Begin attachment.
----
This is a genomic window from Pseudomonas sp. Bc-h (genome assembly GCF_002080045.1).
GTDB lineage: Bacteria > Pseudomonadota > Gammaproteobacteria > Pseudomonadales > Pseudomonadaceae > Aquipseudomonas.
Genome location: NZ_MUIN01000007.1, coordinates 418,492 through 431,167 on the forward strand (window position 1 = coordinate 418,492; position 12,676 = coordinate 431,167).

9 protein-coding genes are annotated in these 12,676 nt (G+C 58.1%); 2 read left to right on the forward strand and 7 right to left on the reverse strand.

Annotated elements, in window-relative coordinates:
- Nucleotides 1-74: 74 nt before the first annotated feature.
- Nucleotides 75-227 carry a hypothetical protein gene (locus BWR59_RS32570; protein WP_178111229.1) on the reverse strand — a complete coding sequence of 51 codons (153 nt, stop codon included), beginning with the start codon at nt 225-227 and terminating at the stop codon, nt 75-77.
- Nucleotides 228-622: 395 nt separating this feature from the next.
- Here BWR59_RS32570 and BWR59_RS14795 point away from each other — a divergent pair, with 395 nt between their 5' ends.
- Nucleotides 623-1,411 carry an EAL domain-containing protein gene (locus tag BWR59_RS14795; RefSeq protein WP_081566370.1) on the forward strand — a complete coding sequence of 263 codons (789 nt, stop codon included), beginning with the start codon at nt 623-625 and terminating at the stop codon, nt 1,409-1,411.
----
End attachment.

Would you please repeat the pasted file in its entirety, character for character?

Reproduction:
This is a genomic window from Pseudomonas sp. Bc-h (genome assembly GCF_002080045.1).
GTDB lineage: Bacteria > Pseudomonadota > Gammaproteobacteria > Pseudomonadales > Pseudomonadaceae > Aquipseudomonas.
Genome location: NZ_MUIN01000007.1, coordinates 418,492 through 431,167 on the forward strand (window position 1 = coordinate 418,492; position 12,676 = coordinate 431,167).

9 protein-coding genes are annotated in these 12,676 nt (G+C 58.1%); 2 read left to right on the forward strand and 7 right to left on the reverse strand.

Annotated elements, in window-relative coordinates:
- Nucleotides 1-74: 74 nt before the first annotated feature.
- Nucleotides 75-227 carry a hypothetical protein gene (locus BWR59_RS32570; protein WP_178111229.1) on the reverse strand — a complete coding sequence of 51 codons (153 nt, stop codon included), beginning with the start codon at nt 225-227 and terminating at the stop codon, nt 75-77.
- Nucleotides 228-622: 395 nt separating this feature from the next.
- Here BWR59_RS32570 and BWR59_RS14795 point away from each other — a divergent pair, with 395 nt between their 5' ends.
- Nucleotides 623-1,411 carry an EAL domain-containing protein gene (locus tag BWR59_RS14795; RefSeq protein WP_081566370.1) on the forward strand — a complete coding sequence of 263 codons (789 nt, stop codon included), beginning with the start codon at nt 623-625 and terminating at the stop codon, nt 1,409-1,411.